Thursday, May 28, 2015

Here's a video of Miami Beach Mayor Philip Levine doing his best to avoid answering a simple 'yes' or 'no' question

NBC6 reporter Tony Pipitone has been trying to get to the bottom of a story I first reported on this blog back in March.

Back then, word started circulating in Miami Beach law enforcement circles that Mayor Philip Levine - aka Mayor Dickhead - had accosted the driver of a Coca Cola delivery truck double-parked on Washington Avenue, climbed into the truck's cab and taken the keys because he wanted the driver to wait for a police officer to arrive and give him a citation.

Tonight, Pipitone aired the results of his investigation.

Watch the video below as Pipitone tries repeatedly to get the Mayor to admit that he took the keys from the truck.

Now watch the video below as a slimy, weasel-like politician named Rick Scott avoids answering a question four times. Not much difference between him and Levine, is there? (Same beady eyes, too.)

We're stuck with Rick Scott. But hopefully Miami Beach voters will come to their senses and vote the self-serving piece of crap Philip Levine out of office in the not too distant future.

Wednesday, May 27, 2015

Life as a PD (Public Defender)

Here's another in a series of Facebook posts from former CNN producer-turned Broward County Public Defender Kim Segal.

Today she explains what happens to defendants who suffer from mental illness and who get caught up in the justice system.

Kim Segal
LIFE AS A PD: He won’t be able to tell you that I am his lawyer but he will likely be able to tell you that I am the person who gives him peanut-butter crackers every time he visits my office. This sweet quiet 22 year-old has a mental illness. Sam Marks doesn’t have a phone or a permanent address but some how he makes it to his numerous court appearances and office appointments.

Sam has been in and out of court for over a year. His big crime: Trespass. On the evening of February 24, 2014 Sam was arrested for being found in the rear of a vacant property. Ever since that night Sam has been caught up in the criminal justice system.

Dealing with mentally ill and intellectually disabled clients can be heart-wrenching thanks to the lack of support in the criminal justice system. It is so much harder on my clients since they are indigent and many lack insurance, support systems and a place to call home. The goal for the Public Defender’s Office is to get these people out of jail as soon as possible. The reason is obvious - jail is no place for a person with a mental disorder.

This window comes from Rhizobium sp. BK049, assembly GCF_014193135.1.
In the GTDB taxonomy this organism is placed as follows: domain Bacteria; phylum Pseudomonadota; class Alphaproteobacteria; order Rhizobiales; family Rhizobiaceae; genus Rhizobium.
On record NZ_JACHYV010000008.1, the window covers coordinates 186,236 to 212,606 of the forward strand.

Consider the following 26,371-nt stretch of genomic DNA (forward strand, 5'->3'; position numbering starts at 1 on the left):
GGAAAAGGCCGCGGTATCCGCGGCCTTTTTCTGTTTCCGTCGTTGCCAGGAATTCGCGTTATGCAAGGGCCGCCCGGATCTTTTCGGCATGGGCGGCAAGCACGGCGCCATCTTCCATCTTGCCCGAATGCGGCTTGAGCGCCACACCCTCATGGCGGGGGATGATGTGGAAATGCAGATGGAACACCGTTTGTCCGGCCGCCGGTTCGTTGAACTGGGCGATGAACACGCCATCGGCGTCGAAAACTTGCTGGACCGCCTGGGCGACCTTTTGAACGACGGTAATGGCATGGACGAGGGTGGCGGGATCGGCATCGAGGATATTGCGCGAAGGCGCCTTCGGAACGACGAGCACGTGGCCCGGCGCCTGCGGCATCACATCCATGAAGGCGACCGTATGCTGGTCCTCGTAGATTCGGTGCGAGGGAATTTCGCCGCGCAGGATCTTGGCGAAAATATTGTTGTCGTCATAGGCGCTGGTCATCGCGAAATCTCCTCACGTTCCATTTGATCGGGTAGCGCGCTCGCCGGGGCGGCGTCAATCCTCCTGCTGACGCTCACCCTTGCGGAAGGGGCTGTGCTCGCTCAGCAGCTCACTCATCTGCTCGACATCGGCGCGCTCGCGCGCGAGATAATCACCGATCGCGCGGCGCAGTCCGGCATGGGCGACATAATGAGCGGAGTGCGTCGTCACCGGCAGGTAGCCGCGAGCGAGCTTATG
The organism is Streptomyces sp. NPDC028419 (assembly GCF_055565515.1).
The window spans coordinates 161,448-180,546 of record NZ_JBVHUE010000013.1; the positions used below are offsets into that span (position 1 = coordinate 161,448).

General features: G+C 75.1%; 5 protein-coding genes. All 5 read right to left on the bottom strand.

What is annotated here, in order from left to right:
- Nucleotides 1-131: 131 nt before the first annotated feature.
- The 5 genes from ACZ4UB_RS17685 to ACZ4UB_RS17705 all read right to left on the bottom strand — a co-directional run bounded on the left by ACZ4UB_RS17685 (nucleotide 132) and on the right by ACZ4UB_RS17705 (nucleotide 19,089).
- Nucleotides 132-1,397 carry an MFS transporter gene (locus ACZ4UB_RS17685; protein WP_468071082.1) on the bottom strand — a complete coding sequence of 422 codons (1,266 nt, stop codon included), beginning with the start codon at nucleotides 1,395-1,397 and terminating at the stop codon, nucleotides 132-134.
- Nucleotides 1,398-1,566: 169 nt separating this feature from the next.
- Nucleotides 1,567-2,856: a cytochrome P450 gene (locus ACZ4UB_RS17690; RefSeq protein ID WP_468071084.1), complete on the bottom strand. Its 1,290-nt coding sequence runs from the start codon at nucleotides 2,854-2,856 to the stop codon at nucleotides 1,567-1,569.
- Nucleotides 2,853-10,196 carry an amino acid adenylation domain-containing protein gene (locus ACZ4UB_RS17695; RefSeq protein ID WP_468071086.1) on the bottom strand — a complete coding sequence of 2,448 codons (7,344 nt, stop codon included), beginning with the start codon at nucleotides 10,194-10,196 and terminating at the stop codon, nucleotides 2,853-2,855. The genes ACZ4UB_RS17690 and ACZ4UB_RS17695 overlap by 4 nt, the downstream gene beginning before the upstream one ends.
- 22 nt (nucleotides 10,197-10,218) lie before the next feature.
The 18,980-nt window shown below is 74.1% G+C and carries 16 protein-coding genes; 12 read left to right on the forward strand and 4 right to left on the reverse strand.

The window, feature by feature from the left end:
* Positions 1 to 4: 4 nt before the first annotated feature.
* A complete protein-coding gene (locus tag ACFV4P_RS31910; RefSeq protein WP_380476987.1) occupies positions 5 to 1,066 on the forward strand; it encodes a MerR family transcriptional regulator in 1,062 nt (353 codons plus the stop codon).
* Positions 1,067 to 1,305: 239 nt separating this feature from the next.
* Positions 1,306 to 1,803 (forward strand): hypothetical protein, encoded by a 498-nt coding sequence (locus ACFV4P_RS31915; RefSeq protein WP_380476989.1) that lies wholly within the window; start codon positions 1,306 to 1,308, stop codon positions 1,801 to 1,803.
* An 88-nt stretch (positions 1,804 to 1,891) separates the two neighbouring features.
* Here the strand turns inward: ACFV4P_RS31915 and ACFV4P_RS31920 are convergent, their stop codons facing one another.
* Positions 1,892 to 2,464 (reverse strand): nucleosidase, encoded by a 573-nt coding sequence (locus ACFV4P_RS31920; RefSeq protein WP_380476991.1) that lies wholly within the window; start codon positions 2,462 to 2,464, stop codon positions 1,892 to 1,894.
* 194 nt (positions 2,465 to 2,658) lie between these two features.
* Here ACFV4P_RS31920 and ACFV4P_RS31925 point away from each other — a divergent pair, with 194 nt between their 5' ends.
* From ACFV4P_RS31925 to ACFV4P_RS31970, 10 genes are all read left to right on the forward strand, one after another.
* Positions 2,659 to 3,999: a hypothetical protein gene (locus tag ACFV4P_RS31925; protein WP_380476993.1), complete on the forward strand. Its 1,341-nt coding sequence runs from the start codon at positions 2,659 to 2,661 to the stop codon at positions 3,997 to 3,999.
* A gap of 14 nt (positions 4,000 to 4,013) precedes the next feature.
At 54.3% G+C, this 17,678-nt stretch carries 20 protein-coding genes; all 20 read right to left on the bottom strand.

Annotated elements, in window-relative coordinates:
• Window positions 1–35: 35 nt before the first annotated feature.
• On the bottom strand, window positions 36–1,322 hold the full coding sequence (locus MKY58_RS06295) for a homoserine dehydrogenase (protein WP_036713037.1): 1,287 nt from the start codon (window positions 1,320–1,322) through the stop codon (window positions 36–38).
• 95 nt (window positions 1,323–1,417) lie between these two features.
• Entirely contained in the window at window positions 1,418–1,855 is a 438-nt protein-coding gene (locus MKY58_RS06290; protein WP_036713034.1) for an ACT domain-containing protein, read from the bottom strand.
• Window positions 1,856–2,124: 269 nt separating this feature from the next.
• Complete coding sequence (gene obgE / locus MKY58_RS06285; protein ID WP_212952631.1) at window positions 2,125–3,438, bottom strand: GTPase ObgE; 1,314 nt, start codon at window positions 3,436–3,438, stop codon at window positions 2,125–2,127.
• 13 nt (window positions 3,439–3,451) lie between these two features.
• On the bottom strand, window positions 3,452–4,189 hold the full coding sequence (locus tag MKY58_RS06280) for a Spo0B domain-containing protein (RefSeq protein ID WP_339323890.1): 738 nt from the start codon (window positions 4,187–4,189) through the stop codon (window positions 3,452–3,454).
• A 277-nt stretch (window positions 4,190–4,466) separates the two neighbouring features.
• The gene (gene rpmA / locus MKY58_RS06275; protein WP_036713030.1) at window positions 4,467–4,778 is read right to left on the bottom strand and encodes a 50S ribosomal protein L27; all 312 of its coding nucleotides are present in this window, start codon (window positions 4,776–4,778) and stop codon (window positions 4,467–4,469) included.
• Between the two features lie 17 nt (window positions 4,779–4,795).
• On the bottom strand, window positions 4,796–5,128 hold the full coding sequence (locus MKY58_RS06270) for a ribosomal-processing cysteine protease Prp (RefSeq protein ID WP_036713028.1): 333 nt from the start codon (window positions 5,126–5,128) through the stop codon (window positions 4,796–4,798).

The problem is that many Judges don’t want to release these clients when they don’t have a place to live. Without an income or insurance it is not easy to find housing for these people who unfortunately are stuck in a system that doesn't have the resources needed to deal with them. Even if we find a bed at one of the wonderful non-profits in the area there is no guarantee that our client will remain at that place. There are cases where the Court orders a person with mental illness to stay at a specific location, but the person wanders off. Sadly, back in jail is where they eventually turn up, arrested for violating conditions of their release or missing a court date. Too often a mentally ill person will spend weeks or months in jail over a petty offense such as trespass, working through this convoluted obstacle course the system forces them into, whereas a competent person would have ended their case after a few days of time served.

There is a Mental Health Division in County Court. It is a therapeutic setting with therapists and access to special resources. The difference with the misdemeanor Mental Health Court is that the Judge has the discretion on which cases can stay in her division. A few weeks ago I tried to send another young man’s case to Mental Health Court but the Judge sent him back to regular court. I was told it was because of the charge, two counts of battery. I really don’t get it. It’s only a misdemeanor. The boy needed the help and access to the services that Mental Health Court is equipped to handle. Instead, the Judge decided not to keep the case and he was transferred back to my courtroom for us to try and figure out what to do— a courtroom that lacks specialized knowledge of mental health services. All the while depriving this young man of the opportunity to empower himself through encouraging access to these services. The reality here is that we are talking about minor crimes that are being committed by people suffering from mental illness so I am always dumbfounded when Mental Health Court kicks a case back for any reason other than that the person does not need the specialized mental health services.

The system makes dealing with incompetent cases so frustrating. Attorneys and Judges cannot let an incompetent defendant enter a plea if they are unable to understand the consequences of the proceedings or to participate in their defense. Which makes sense. Once there is a mental health concern doctors are ordered and competency hearings are held. The problem is that when a person is declared incompetent to proceed it does not stop the legal process. Instead it starts a lengthy one. In County Court, the place for misdemeanor crimes, hundreds of clients resolve their cases and move on with their lives while those declared incompetent remain in the system. I can't understand why the State doesn't drop most of these ridiculous charges and instead they spend the time in Court arguing against bail or asking that restrictions be put on mentally ill people before they can be released.